Saturday, May 1, 2010

The Government Probably Owns Your Home

The U.S. government's massive share of the nation's mortgage market grew even larger during the first quarter.
Government-related entities backed 96.5% of all home loans during the first quarter, up from 90% in 2009, according to Inside Mortgage Finance. The increase was driven by a jump in the share of loans backed by Fannie Mae and Freddie Mac, the government-owned housing-finance giants.
By providing a steady source of liquidity to the mortgage market, the government has helped housing markets to stabilize. However, "Fannie and Freddie have to get smaller and less relevant in order to revamp them, and instead, every day they're getting bigger and bigger and bigger," said Paul Bossidy, chief executive of Clayton Holdings LLC, a mortgage analytics firm.
The collapse of the mortgage market in 2007 steered more business to the Federal Housing Administration, which insures loans, and Fannie and Freddie, which were taken over by the government in 2008 as rising losses wiped out thin capital reserves. Congress also increased the limits on the size of loans that Fannie, Freddie and the FHA can guarantee, raising the ceiling to as high as $729,750 in high-cost housing markets such as New York and California.
Over the past year, rates on those "conforming-jumbo" loans have improved, and more banks have stepped up their offerings, helping to boost the government's already hefty share of the mortgage market, said Guy Cecala, publisher of Inside Mortgage Finance. By the end of 2009, the share of jumbo loans that were sold or backed by government entities exceeded the non-government jumbo share of the market.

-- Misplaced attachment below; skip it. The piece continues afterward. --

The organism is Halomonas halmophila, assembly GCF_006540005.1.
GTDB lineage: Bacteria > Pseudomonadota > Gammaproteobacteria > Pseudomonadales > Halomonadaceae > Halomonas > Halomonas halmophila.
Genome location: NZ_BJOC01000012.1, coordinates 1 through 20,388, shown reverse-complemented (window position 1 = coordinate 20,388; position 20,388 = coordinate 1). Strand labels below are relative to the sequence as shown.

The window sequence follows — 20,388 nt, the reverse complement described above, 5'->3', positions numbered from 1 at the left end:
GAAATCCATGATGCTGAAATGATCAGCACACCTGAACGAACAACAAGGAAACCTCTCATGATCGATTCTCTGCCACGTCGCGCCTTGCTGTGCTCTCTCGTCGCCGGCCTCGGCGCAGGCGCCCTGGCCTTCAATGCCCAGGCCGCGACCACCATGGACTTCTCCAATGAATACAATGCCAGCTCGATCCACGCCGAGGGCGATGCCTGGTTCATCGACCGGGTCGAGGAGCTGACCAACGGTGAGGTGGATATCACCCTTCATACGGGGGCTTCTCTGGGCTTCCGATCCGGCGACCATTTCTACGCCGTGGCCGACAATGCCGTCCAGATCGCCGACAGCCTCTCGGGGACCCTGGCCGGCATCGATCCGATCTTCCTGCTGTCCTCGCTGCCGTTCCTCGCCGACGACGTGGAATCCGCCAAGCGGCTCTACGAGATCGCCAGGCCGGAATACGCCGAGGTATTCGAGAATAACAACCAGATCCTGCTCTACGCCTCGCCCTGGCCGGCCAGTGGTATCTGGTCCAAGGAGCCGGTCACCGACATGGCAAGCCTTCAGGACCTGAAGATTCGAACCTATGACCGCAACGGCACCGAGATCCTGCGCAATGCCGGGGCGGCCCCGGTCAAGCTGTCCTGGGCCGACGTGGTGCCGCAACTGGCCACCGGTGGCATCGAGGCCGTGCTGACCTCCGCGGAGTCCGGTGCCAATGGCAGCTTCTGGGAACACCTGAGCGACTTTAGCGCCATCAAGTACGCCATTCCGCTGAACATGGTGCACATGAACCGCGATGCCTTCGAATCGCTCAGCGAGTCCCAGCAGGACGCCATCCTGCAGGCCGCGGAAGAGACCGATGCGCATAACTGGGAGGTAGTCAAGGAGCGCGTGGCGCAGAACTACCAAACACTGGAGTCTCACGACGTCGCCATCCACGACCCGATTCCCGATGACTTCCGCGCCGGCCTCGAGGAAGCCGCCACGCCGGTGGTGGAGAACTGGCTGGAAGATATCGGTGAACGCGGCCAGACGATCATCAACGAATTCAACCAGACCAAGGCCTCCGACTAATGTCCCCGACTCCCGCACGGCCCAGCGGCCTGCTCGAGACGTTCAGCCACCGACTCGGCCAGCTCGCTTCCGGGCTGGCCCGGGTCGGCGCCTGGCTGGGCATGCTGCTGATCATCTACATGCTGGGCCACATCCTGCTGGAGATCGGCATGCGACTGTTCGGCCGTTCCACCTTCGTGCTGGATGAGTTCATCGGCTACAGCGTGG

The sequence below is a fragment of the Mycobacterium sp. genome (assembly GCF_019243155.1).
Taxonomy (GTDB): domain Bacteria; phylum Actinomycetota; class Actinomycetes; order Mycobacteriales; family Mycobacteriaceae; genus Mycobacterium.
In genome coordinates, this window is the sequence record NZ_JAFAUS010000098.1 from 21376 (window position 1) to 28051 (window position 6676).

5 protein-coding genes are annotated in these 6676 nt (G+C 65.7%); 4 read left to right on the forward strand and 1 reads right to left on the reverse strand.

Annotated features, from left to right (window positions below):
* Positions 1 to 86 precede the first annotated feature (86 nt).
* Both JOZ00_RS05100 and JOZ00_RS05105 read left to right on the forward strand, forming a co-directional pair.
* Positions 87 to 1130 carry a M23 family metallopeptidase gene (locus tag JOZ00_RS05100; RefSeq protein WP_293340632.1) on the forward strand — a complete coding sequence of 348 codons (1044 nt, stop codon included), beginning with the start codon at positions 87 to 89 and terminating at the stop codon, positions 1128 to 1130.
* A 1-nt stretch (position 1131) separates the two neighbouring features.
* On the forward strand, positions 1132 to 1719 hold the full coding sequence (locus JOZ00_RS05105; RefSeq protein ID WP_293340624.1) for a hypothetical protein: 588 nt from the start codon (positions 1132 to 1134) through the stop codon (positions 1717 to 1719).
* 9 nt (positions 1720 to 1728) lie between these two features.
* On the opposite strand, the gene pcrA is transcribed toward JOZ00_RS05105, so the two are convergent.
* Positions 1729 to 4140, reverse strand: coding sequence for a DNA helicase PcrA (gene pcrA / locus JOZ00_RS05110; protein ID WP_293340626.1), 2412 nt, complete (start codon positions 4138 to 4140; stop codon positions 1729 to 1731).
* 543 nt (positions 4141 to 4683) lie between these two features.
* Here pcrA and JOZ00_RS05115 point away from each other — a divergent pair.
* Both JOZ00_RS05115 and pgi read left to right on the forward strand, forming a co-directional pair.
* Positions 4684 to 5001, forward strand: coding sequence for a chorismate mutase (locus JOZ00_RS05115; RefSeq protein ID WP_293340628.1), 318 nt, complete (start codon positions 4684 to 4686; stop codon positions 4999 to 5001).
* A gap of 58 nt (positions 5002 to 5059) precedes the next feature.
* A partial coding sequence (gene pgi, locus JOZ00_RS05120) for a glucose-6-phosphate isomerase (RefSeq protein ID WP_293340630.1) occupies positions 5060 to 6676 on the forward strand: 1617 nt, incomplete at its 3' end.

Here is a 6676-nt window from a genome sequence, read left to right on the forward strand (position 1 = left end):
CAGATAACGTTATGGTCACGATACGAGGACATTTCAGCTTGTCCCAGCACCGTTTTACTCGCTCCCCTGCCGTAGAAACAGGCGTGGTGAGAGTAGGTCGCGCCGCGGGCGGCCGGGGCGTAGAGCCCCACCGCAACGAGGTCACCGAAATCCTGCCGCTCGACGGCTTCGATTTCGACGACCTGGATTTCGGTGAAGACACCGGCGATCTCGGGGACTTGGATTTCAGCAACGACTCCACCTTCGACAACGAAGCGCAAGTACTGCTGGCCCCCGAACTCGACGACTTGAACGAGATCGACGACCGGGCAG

Some big banks say they are beginning to increase their holdings of jumbo mortgages that are too large for government backing on their balance sheets. And last month, Redwood Trust Inc. said it planned to issue around $222 million in bonds backed by jumbo mortgage loans made by a unit of Citigroup Inc., the first such issue of private-label securities in nearly two years.
Sanjiv Das, chief executive of Citigroup's mortgage-lending unit, said he expected the government's share of the mortgage market to change "substantially" over the next year. "A year from now, I wouldn't be surprised if that number is eight out of 10, as opposed to 9.5 out of 10," he said. Reducing the government loan limits, he said, would drop the government's share of the market even more.
Meanwhile, Freddie Mac on Friday said that the number of mortgages that were 90 days or more past due fell to 4.13% in March from 4.2% in February, the first monthly decline in three years.
But analysts aren't ready to declare victory yet. "We're certainly going to reach a point of stability this year, but it's going to be stabilizing at these very high levels," said Ted Jadlos, president of LPS Applied Analytics, a real-estate research firm. The backlog of delinquent loans in some stage of foreclosure will keep pressure on housing markets and could take two to four years to clear, he said.

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